Much like Walking Dead before it, The Wolf Among Us takes every player’s decision into account, and Bigby’s fellow fables take notice of every lie, threat, offer of support, and question players ask, which promises to change how each player sees the subsequent episodes. Characters who get offed do not come back, and recipients of belligerent behavior are likely to reciprocate in kind. It’s up to players to decide if they’re going to be big, bad, or both.
Gameplay is similar to Walking Dead as well, alternating between conversation, investigation, and action. Wolf actually offers a bit more action than Dead in this sense, as fights and chases occur with more regularity. But this certainly couldn’t be classified as an action title, as the crux of gameplay revolves around Wolf’s investigation and his relationship with his fellow fables, most especially Snow White.
The art style combines Willingham’s original style and a style reminiscent of Aeon Flux to mash-up into a stylized version of detective noir, creating a New York that’s gritty and run-down, even in the best parts. Many of the voice actors from Walking Dead voice roles in Wolf, and the scripting pulls no punches. Most outstanding is that every character, from major characters like Wolf and White to minor characters such as Heidi, the bartender of the Trip Trap in Fabletown, have a fully-fleshed backstory and motivation. There’s no one-dimensional characters in The Wolf Among Us; everyone has a history and a reason to be trusted… and distrusted.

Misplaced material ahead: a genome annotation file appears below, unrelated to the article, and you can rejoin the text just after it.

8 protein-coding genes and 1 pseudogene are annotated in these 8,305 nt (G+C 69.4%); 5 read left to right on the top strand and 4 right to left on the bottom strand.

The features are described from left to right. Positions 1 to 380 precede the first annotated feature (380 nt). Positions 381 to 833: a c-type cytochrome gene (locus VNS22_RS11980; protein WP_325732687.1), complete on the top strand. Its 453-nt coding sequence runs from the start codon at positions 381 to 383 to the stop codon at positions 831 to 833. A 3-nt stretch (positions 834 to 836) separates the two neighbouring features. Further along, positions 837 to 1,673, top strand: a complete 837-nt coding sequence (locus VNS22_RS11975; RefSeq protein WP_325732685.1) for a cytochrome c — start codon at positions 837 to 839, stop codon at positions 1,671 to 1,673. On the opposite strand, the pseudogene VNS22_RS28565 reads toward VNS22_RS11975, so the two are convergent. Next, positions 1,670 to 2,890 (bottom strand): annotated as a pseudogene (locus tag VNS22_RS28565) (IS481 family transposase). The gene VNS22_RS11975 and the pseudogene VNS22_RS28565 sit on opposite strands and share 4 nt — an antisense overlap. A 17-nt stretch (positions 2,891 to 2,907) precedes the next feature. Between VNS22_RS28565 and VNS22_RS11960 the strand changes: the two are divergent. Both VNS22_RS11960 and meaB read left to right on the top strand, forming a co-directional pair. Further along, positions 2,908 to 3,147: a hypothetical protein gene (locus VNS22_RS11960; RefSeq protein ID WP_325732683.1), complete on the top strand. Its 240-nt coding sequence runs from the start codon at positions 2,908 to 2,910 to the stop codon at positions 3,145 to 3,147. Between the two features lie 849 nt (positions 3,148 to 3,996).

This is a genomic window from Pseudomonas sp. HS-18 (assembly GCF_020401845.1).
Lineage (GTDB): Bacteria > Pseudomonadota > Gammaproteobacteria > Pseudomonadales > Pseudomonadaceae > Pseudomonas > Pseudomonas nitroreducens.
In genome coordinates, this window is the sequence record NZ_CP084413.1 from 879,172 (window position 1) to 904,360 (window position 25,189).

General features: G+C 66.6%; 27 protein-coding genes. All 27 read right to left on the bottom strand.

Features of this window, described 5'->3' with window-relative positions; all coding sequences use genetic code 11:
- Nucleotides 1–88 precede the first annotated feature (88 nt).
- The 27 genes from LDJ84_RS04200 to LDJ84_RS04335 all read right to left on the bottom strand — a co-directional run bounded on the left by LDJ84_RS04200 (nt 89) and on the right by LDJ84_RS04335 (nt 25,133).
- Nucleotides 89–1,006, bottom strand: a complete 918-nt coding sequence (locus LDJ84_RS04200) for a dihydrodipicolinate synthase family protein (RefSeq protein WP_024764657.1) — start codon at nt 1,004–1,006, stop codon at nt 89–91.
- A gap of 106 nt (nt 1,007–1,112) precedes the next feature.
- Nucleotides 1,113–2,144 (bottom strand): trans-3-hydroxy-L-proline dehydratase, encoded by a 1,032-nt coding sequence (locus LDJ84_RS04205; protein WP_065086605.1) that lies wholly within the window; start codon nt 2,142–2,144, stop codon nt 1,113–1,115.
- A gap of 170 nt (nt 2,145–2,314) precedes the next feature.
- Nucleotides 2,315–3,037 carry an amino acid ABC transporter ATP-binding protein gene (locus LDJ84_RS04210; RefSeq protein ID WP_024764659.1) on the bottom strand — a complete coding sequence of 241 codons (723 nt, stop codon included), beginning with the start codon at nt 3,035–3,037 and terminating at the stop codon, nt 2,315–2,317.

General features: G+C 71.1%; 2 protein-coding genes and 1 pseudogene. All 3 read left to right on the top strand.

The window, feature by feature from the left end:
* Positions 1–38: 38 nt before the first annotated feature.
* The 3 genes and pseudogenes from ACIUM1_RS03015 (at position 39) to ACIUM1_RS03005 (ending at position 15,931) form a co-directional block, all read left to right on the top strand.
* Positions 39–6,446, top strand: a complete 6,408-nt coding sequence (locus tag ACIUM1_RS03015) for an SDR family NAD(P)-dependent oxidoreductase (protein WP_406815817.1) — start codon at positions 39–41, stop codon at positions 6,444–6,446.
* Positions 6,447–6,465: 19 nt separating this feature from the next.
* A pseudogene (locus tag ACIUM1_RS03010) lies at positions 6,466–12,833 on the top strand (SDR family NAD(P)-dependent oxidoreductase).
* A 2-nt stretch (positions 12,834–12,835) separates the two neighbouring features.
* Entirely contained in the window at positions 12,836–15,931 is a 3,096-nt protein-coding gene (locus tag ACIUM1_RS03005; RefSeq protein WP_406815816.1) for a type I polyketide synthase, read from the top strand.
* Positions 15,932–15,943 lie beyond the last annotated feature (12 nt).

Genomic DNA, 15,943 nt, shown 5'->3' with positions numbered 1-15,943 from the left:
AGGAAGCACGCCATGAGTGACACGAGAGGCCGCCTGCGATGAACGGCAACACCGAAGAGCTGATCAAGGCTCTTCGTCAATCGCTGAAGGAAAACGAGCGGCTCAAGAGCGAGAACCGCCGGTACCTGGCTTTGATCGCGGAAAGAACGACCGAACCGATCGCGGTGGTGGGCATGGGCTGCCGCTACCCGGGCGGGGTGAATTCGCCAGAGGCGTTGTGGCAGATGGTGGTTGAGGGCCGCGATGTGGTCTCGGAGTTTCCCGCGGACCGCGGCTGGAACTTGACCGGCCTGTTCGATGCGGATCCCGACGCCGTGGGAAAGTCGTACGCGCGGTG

A sterling example of this lies in the character of Colin, better known as one of the Three Little Pigs. The anthropomorphic swine lives in an area of upper New York called the Farm, a home for fables that cannot maintain a human form, or more probably cannot afford the expensive doses of Glamour. Though we only see him briefly when he crashes in Bigby’s apartment (against the law of Fabletown, notably), we learn through exceptional storytelling that despite Bigby huffing and puffing and blowing his house down in the past, the two have formed an uneasy companionship after being displaced from the Homeland, with Colin giving Bigby advice on occasion.
I keep re-using the word “exceptional,” but the word perfectly encompasses The Wolf Among Us. We have been treated to some great games in the past couple of years, not the least of which is Wolf‘s predecessor, The Walking Dead. This list also includes some exemplary games from the past few years such as the highly-touted Heavy Rain, The Last of Us, and Beyond: Two Souls. All three are examples of superb craft in the video game industry; The Wolf Among Us launches itself up amongst them during the first ten minutes. I dare say it exceeds them by the end of the episode.
I cannot be more clear on this: With the first episode of Telltale Games’ new series available on Xbox LIVE, PlayStation Network, and Steam, if you consider yourself a fan of video gaming or great storytelling in any form of media, The Wolf Among Us is required material. You must play this game.
Then afterward, when the release date is announced for Episode 2, put in for a vacation day. It will be an event.
The Wolf Among Us – 5 out of 5 stars
Episode 1: Faith released 10/11/13 (10/15/13 on PSN)
Episodic graphic adventure
Developed and published by Telltale Games
Available on Steam, Xbox LIVE, and PlayStation Network